first of all, I strongly discourage you to create "hidden" registry keys, especially using copyrighted/trademarked names of other software products. This may not only be a copyright infringement, but might also been prosecuted as software manipulation.
If I remember correctly, I provided you with an alternative solution when we met IRL last weekend (using a file's date/time info to log usage activity). Another option might be some kind of telephone-based activation: your program generates an n-digit code based on the current time, which your customer will give you via telephone. Using the same code algorithm, you generate an activation code which then initiates your 10-minute countdown. The downside of this idea is that your customer needs to call whenever he wants to test your app, the upside is that you can grant as many tests as you like without having the customer to de- and reinstall your program.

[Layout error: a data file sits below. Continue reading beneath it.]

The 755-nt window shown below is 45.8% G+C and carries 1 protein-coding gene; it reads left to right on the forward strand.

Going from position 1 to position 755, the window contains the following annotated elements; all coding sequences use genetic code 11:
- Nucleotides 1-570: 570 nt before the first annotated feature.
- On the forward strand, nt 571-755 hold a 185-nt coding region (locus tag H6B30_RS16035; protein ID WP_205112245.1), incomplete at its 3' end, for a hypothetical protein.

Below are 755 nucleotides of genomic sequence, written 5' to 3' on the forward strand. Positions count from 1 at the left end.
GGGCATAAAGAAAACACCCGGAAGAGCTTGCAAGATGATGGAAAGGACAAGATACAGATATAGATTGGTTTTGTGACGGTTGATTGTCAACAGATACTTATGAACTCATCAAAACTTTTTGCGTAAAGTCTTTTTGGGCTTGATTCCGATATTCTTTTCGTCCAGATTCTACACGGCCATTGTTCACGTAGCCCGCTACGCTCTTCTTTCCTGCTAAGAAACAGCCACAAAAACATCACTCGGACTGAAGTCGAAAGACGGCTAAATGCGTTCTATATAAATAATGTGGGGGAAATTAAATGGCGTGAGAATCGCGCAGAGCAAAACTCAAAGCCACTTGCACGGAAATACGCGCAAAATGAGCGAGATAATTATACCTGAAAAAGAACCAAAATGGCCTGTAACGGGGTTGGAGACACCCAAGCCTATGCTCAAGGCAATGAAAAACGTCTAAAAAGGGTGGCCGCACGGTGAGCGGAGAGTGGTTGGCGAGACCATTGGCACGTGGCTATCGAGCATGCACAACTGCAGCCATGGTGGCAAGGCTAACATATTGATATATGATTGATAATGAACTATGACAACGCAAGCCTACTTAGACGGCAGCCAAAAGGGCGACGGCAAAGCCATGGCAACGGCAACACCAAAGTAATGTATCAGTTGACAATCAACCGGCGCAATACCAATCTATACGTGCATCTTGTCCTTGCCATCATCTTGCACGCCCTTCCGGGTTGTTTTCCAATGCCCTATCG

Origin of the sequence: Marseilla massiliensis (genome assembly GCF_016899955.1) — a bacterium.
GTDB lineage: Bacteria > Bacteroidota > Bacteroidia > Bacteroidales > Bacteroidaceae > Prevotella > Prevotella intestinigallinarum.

This having said, there is
a tool from Microsoft which can be used to edit access rights for the registry. It's name is "SubInACL.exe" - but I cannot provide you with a download link.
But this will probably only help in XP, see A Closer Look at Windows Vista, Part I: Security Changes
Anthony, this might also help you:
If you have a VI compiled to an EXE, you should be able to gain registry access by modifying the application's manifest, see User Account Control, Digital Signing, and Manifests in LabVIEW Built Applications
, but I believe there will still be the UAC popup that requires the user to confirm the registry writes.